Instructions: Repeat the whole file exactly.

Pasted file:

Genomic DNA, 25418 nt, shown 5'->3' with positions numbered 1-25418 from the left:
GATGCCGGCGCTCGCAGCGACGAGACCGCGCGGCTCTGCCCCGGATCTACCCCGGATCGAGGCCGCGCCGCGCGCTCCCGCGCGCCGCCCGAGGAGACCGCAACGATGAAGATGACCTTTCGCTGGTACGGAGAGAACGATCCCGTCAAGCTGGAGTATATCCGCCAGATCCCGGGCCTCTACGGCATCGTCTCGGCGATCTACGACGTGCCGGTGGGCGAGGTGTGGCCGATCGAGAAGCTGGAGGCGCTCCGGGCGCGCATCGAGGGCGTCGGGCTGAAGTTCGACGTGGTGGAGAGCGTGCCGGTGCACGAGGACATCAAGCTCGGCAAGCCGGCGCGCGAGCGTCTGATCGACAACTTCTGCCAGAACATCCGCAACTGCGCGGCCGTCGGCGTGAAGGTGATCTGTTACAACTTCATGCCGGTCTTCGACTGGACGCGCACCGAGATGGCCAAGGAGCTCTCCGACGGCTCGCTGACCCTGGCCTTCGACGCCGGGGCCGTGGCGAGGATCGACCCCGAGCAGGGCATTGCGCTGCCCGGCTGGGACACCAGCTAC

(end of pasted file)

Genomic DNA, 25418 nt, shown 5'->3' with positions numbered 1-25418 from the left:
GATGCCGGCGCTCGCAGCGACGAGACCGCGCGGCTCTGCCCCGGATCTACCCCGGATCGAGGCCGCGCCGCGCGCTCCCGCGCGCCGCCCGAGGAGACCGCAACGATGAAGATGACCTTTCGCTGGTACGGAGAGAACGATCCCGTCAAGCTGGAGTATATCCGCCAGATCCCGGGCCTCTACGGCATCGTCTCGGCGATCTACGACGTGCCGGTGGGCGAGGTGTGGCCGATCGAGAAGCTGGAGGCGCTCCGGGCGCGCATCGAGGGCGTCGGGCTGAAGTTCGACGTGGTGGAGAGCGTGCCGGTGCACGAGGACATCAAGCTCGGCAAGCCGGCGCGCGAGCGTCTGATCGACAACTTCTGCCAGAACATCCGCAACTGCGCGGCCGTCGGCGTGAAGGTGATCTGTTACAACTTCATGCCGGTCTTCGACTGGACGCGCACCGAGATGGCCAAGGAGCTCTCCGACGGCTCGCTGACCCTGGCCTTCGACGCCGGGGCCGTGGCGAGGATCGACCCCGAGCAGGGCATTGCGCTGCCCGGCTGGGACACCAGCTAC